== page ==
Sermo Vulgaris or Folk Speech is the name given to Latin following the Silver Age of the Classical Latin period. Sometimes called Vulgar Latin, this period in the language’s history dates from about 200 to 900 A.D.. Actually, Vulgar Latin refers to various dialects of the Latin language which later gave rise to Romance languages such as Italian, French, and Spanish.
Spoken Latin differed greatly from its Classical father in grammar, pronunciation, and vocabulary. As it was a language spoken by people across a huge expanse of the Roman Empire, dialectic divergences created pockets of similarities from which modern Romance languages are derived. Indeed Vulgar Latin has its roots in the spoken language of the common people throughout the Classical period and well into the Medieval period centuries later.
Generally, Vulgar Latin is not associated with the Latin of literature. As a spoken language, it is difficult to trace its origins and, consequently, the origins of the Romance languages. Some describe this period as a theoretical language which shifted greatly to accommodate the local variety of Latin in conjunction with other dialects and native tongues of various regions across Europe prior to the middle ages.
English has its roots in Northern Europe starting at about 500 A.D.. As a Germanic language, Old English had much the same structure and grammar as ancient German. As a general rule, speakers of modern English would not be able to speak with their Old English brethren. It wasn’t until much later, during the Middle English period that the language began to take on the grammatical characteristics of modern English. The concurrent evolution of Vulgar Latin and Old English during this period resulted in language exchange with words from Latin finding a home among Old English speakers.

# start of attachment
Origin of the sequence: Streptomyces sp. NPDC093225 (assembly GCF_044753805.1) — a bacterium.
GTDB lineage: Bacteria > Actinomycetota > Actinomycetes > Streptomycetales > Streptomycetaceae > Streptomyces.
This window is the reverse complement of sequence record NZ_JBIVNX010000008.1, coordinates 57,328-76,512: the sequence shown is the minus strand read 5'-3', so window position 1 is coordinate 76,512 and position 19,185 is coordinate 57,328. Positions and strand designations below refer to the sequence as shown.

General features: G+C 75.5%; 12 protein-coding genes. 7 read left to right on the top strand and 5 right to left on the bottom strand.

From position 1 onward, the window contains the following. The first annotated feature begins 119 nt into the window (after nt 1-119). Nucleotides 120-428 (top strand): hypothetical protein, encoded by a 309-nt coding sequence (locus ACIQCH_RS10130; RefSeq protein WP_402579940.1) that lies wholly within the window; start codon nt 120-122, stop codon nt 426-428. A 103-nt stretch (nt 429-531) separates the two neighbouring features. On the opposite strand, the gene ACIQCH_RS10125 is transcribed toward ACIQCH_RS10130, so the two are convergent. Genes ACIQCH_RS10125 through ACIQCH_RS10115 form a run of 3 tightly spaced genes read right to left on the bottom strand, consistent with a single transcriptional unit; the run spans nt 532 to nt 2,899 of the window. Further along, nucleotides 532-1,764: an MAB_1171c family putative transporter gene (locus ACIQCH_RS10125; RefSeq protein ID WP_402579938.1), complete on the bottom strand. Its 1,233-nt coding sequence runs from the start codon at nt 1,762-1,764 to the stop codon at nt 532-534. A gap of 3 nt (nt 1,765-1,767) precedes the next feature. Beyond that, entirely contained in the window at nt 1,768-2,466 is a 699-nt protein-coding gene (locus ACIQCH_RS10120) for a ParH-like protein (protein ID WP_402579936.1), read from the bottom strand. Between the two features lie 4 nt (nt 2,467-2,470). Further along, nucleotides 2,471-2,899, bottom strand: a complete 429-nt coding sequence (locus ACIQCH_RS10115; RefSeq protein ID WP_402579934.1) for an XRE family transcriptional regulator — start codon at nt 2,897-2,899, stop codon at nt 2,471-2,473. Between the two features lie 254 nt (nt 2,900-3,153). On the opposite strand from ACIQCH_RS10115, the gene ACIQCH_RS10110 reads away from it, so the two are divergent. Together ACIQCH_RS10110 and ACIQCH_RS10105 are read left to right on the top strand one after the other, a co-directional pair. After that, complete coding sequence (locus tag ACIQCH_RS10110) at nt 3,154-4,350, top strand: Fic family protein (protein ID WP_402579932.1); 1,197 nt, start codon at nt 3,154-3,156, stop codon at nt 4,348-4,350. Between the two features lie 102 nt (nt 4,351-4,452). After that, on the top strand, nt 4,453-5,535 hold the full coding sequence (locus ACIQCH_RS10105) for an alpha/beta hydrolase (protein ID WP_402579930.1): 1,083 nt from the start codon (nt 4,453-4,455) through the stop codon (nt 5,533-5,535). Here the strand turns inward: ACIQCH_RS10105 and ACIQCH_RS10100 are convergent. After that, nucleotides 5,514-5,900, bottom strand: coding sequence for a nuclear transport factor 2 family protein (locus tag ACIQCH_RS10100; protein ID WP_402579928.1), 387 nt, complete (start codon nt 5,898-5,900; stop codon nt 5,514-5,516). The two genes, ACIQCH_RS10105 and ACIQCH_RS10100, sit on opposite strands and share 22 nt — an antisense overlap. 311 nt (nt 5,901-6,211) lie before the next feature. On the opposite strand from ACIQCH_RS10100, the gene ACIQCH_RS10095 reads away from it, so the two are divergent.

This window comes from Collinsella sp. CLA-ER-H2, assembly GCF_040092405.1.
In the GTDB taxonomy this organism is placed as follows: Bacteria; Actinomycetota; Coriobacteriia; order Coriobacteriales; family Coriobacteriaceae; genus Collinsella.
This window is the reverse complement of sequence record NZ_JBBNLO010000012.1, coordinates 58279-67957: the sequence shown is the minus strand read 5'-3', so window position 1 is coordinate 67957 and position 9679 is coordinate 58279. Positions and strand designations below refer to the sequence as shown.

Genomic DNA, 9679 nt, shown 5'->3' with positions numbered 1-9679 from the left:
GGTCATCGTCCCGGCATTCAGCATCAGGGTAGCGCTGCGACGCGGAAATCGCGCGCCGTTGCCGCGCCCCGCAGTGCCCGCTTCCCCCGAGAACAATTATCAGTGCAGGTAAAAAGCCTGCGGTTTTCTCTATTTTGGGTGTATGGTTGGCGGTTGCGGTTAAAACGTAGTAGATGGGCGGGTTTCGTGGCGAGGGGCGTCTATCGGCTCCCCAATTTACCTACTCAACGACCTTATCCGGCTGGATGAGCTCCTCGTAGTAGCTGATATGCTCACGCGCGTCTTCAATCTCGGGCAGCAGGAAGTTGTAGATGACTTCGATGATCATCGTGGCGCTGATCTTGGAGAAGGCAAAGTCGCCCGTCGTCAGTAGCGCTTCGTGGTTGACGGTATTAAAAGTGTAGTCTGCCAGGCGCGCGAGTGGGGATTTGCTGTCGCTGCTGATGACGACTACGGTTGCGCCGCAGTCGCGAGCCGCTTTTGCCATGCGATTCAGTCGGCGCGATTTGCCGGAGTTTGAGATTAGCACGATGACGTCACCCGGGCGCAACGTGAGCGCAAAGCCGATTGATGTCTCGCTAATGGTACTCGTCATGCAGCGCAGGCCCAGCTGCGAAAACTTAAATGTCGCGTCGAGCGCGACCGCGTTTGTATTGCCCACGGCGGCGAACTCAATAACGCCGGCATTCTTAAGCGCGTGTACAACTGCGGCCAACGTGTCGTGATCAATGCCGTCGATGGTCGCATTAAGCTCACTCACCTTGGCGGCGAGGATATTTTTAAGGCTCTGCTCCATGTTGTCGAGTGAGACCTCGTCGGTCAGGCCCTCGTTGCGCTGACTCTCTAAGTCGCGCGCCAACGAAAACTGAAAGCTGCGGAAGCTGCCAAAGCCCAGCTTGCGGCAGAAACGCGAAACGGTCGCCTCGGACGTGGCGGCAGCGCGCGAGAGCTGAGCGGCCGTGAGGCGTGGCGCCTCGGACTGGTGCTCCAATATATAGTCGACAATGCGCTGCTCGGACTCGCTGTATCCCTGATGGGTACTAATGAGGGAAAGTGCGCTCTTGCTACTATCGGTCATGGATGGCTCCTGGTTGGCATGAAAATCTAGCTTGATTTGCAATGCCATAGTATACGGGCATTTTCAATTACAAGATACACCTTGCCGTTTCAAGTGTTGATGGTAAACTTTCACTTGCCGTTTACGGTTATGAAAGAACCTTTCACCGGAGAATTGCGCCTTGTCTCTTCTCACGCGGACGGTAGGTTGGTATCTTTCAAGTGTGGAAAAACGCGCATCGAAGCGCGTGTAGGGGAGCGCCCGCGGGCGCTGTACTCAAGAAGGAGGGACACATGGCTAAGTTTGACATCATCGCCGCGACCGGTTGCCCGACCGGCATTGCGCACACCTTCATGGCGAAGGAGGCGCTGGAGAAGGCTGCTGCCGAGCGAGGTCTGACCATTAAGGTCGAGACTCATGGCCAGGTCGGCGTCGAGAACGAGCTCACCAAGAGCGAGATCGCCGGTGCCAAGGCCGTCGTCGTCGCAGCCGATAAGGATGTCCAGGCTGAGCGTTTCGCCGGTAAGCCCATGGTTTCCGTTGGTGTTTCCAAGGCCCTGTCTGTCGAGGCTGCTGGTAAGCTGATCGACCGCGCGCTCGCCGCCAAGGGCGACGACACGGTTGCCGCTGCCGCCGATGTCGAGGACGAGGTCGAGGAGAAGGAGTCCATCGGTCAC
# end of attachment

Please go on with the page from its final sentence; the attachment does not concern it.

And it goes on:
One characteristic of Vulgar Latin that makes it so difficult to study is its general lack of use as an inscribed language. Consequently, the language is often studied indirectly through its influence from earlier Latin periods and its own influence on later periods of Latin history. One method, called the comparative method, investigates Vulgar Latin by noting differences in how Classical Latin influenced the Romance languages. Much extrapolation is needed to explain the shifts from one form to another that may have centuries between them during the time Vulgar Latin was evolving. Some words from Classical Latin such as autem (however), enim (in fact, truly), and etiam (also) disappeared from the language all together and have no counterparts in the Romance languages that followed.
Vulgar Latin, spoken by a largely illiterate continent, evolved into the many Romance languages that survived to today. These early languages borrowed greatly from this folk speech and mingled with local idiosyncrasies to create languages that only vaguely reveal their ancient origin.
This post is part of the series: A Brief History of the Latin Language
- An Introduction to a Brief History of the Latin Language
- A Brief History of the Latin Language: Old Latin
- The Golden and Silver Ages of the Latin Language: The Classical Latin Period
- A Brief History of the Latin Language: Vulgar Latin
- A Brief History of the Latin Language: Medieval Latin
- A Brief History of the Latin Language: Renaissance Latin
- New Latin in a Brief History of the Latin Language
- A Brief History of the Latin Language: Modern Latin